Self‐presentational motives and public self‐consciousness: Why do people dress a certain way?
John Nezlek , Marzena Cypryańska-Nezlek , Emilia Mochort
AbstractObjective: This study examines the self‐presentational motives underlying people’s selection of their daily dress and relationships between these motives and public self‐consciousness. Method: Participants in this study, 61 working adults, described their motives for choosing what they wore each day for 2 weeks. They also provided trait‐level measures of self‐consciousness, social anxiety, and self‐monitoring. Results: Multilevel modeling analyses found positive relationships between public self‐consciousness and the strength of various self‐presentational motives for why people chose the clothes they wore each day. In contrast, there were few relationships between the strength of these motives and private self‐consciousness, social anxiety, and self‐monitoring. Participants felt better about themselves when they received compliments from others about their attire and when they were more (vs. less) satisfied with how they had dressed each day. Conclusions: The results suggest that dispositional public self‐consciousness manifests itself in daily life in the form of motives for choosing daily attire, specifically for motives that involve self‐presentation.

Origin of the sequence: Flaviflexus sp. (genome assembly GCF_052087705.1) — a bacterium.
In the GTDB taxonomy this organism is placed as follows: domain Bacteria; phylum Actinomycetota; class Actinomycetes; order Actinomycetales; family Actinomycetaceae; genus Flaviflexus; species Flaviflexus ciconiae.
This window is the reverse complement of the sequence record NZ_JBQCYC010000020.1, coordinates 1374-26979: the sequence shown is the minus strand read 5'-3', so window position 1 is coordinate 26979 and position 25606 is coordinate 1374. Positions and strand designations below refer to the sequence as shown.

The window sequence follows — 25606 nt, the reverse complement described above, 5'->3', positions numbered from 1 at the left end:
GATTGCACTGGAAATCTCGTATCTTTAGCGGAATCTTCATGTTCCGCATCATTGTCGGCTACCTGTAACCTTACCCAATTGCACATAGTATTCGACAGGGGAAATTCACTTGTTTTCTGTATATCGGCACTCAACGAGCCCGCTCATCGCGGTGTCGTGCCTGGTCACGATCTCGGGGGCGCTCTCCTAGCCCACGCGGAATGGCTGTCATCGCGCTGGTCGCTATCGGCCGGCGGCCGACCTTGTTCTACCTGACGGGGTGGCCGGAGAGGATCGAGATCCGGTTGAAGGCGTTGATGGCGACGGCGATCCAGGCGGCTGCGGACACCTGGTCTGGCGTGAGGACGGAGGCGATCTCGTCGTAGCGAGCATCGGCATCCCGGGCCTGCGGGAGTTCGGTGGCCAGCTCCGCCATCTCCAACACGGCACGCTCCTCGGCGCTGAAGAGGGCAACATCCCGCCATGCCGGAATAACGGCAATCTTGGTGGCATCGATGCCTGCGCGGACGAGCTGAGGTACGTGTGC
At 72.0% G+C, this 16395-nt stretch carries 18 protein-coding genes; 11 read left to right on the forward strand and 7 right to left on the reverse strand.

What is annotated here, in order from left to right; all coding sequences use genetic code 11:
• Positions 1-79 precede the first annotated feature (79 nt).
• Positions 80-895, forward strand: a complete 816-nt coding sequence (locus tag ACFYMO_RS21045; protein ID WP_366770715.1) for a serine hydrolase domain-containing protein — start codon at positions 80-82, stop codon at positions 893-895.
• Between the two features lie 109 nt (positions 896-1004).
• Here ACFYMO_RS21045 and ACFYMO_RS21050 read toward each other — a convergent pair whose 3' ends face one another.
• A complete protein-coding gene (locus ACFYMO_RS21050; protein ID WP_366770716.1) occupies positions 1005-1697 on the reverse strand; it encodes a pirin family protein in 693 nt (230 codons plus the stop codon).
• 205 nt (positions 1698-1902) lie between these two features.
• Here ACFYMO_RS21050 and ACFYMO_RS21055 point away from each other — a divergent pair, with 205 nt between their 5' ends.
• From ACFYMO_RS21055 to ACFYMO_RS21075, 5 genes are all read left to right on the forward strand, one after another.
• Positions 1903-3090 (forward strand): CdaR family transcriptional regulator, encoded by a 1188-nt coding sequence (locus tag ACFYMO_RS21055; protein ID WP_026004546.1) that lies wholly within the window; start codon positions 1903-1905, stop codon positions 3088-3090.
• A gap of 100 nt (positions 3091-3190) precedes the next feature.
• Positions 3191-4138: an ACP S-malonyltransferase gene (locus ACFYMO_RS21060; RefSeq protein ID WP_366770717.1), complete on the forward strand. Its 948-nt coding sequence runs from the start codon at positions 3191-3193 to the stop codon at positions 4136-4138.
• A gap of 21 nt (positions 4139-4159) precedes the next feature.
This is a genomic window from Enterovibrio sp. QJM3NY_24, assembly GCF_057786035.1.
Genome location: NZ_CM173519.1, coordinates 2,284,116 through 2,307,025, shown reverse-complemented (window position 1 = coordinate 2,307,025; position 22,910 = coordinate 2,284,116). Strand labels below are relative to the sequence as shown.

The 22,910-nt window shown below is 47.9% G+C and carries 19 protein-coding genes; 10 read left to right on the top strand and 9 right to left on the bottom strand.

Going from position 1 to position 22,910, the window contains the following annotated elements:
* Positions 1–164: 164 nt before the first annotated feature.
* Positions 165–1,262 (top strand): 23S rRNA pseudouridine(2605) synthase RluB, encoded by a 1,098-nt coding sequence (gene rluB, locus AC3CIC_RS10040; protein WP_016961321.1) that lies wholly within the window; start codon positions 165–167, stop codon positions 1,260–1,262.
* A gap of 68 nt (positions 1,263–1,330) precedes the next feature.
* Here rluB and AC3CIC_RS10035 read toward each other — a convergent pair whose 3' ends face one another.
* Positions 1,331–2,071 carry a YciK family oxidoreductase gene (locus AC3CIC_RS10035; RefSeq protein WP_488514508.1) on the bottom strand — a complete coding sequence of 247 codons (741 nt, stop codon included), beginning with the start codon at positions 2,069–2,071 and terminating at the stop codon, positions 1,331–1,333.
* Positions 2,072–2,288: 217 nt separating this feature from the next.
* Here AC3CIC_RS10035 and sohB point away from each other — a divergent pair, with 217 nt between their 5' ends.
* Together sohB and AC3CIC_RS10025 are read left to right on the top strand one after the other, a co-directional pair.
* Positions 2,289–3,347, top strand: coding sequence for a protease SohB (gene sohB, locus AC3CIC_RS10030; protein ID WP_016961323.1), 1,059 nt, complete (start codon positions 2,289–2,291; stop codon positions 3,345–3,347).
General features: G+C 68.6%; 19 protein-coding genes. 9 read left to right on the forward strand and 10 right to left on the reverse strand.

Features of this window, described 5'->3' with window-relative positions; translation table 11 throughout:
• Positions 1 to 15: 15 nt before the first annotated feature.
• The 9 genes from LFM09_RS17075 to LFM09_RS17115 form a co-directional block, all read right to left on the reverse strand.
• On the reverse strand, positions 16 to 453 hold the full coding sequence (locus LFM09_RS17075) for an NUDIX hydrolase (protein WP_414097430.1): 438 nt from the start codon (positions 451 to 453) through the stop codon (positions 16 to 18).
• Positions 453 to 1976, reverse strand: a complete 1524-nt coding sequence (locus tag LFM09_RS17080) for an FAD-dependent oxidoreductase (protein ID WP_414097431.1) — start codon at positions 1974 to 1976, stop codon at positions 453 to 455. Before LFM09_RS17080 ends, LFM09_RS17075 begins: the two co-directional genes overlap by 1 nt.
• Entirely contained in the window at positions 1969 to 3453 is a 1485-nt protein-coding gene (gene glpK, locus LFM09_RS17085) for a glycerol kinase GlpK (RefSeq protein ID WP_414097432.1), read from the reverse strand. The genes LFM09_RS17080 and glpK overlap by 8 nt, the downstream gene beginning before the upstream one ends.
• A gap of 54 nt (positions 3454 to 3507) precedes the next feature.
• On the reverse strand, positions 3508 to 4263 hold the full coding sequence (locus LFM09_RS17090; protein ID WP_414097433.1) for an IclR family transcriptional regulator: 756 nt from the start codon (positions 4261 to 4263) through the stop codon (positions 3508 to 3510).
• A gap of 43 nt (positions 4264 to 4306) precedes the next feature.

|Journal series||Journal of Personality, ISSN 0022-3506, e-ISSN 1467-6494, (N/A 140 pkt)|
|Publication size in sheets||0.6|
|Keywords in English||attire, diary study, self‐consciousness, self‐monitoring, self‐presentation, well‐being|
|Publication indicators||: 2017 = 1.374; : 2017 = 3.483 (2) - 2017=4.152 (5)|
|Citation count*||4 (2020-10-19)|
* presented citation count is obtained through Internet information analysis and it is close to the number calculated by the Publish or Perish system.